On 8/14/2013 1:13 PM, Michael Maier wrote:
> Stan Hoeppner wrote:
>> If you keep growing until you consume the disk, you'll have ~100
>> allocation groups. Typically you'd want to have no more than 4 AGs per
>> spindle. You already have 42 (or 45) which will tend to seek the disk
>> to death with many workloads, driving latency through the roof and
>> decreasing throughput substantially. Do you notice any performance
>> problems yet?
> What are expected rates for copying e.g. a 10GB file? It's a Seagate
> Barracuda 3000GB Model ST3000DM001 SATA connected to SATA 6 Gb/s chip.
> The source and the destination FS is LUKS crypted. About 3 GB usable RAM
> (cache), AMD FX-8350 processor @ max. 3800MHz.
Too many variables really to hazard a guess. If you put a gun to my
head, I'd say strictly looking at the ingest rate of the Seagate, at a
little less than half capacity, writing about 1/3rd of the way down the
platters, optimum throughput should be 80-100 MB/s or so in the last 3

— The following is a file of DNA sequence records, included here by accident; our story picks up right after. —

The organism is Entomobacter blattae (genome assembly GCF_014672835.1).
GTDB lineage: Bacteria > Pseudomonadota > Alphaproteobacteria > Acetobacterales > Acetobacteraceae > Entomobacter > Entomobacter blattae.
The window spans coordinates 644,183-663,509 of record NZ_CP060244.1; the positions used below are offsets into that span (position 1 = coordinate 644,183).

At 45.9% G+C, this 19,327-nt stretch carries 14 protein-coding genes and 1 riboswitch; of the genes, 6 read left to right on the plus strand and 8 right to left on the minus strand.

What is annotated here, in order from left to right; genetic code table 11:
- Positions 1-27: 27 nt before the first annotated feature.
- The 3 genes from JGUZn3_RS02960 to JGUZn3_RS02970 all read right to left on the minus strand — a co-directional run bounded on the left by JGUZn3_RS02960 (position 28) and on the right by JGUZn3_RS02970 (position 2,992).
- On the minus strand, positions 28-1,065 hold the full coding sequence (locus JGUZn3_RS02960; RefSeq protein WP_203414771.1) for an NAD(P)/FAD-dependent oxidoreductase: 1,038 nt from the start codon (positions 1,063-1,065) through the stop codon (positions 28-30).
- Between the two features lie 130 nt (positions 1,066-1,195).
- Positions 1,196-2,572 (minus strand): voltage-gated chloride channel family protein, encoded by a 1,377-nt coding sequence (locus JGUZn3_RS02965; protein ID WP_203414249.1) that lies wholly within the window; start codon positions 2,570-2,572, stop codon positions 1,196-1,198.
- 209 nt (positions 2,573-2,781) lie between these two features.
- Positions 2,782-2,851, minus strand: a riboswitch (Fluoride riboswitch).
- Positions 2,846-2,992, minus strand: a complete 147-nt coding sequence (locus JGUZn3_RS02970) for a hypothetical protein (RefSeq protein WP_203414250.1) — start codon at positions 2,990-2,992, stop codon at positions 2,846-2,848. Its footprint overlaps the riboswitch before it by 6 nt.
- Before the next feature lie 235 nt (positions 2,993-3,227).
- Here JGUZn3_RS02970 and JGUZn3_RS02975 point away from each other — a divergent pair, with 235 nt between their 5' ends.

AGs, if free space isn't too heavily fragmented.
> It's getting slower as more as the free space on the fs is reduced
> (beginning at about the last GB).
This is due to writing into fragmented free space in the 40+ AGs. This
occurs after the last large free space extents have been consumed, those
extents in the last 3 AGs created by the last xfs_growfs.
> Resizing it makes the problem
> disappear again.
After adding another ~90 GB of free space XFS will preferentially write
large files into the new large free extents, avoiding the existing
fragmented free space in the preexisting AGs.
>> Or is this XFS strictly being used as a WORM like backup
With so many smallish AGs, so many grow ops, and this backup workload,
I'm curious as to what your free space map looks like. Would you mind
posting the output of the following command, if you can?
$ xfs_db -r -c freesp <dev>